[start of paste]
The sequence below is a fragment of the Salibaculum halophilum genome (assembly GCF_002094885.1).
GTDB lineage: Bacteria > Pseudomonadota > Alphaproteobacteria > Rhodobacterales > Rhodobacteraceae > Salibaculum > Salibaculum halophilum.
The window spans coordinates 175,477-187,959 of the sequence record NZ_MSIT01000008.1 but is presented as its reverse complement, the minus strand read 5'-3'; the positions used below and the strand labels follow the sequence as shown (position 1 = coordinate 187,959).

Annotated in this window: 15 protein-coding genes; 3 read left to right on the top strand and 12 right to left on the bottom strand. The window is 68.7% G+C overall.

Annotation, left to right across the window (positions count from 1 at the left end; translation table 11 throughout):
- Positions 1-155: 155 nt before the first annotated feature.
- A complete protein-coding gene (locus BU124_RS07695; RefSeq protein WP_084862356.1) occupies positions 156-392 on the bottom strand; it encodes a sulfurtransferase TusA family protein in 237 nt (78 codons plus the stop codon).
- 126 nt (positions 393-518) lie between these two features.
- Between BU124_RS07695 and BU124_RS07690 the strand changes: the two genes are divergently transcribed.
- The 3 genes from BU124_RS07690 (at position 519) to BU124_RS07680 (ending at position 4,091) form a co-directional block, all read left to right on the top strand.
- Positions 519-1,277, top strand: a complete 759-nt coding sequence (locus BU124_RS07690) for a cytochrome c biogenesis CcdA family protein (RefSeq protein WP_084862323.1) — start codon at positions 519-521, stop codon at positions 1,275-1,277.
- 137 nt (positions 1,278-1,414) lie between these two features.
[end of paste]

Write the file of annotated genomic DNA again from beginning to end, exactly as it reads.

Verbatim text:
The sequence below is a fragment of the Salibaculum halophilum genome (assembly GCF_002094885.1).
GTDB lineage: Bacteria > Pseudomonadota > Alphaproteobacteria > Rhodobacterales > Rhodobacteraceae > Salibaculum > Salibaculum halophilum.
The window spans coordinates 175,477-187,959 of the sequence record NZ_MSIT01000008.1 but is presented as its reverse complement, the minus strand read 5'-3'; the positions used below and the strand labels follow the sequence as shown (position 1 = coordinate 187,959).

Annotated in this window: 15 protein-coding genes; 3 read left to right on the top strand and 12 right to left on the bottom strand. The window is 68.7% G+C overall.

Annotation, left to right across the window (positions count from 1 at the left end; translation table 11 throughout):
- Positions 1-155: 155 nt before the first annotated feature.
- A complete protein-coding gene (locus BU124_RS07695; RefSeq protein WP_084862356.1) occupies positions 156-392 on the bottom strand; it encodes a sulfurtransferase TusA family protein in 237 nt (78 codons plus the stop codon).
- 126 nt (positions 393-518) lie between these two features.
- Between BU124_RS07695 and BU124_RS07690 the strand changes: the two genes are divergently transcribed.
- The 3 genes from BU124_RS07690 (at position 519) to BU124_RS07680 (ending at position 4,091) form a co-directional block, all read left to right on the top strand.
- Positions 519-1,277, top strand: a complete 759-nt coding sequence (locus BU124_RS07690) for a cytochrome c biogenesis CcdA family protein (RefSeq protein WP_084862323.1) — start codon at positions 519-521, stop codon at positions 1,275-1,277.
- 137 nt (positions 1,278-1,414) lie between these two features.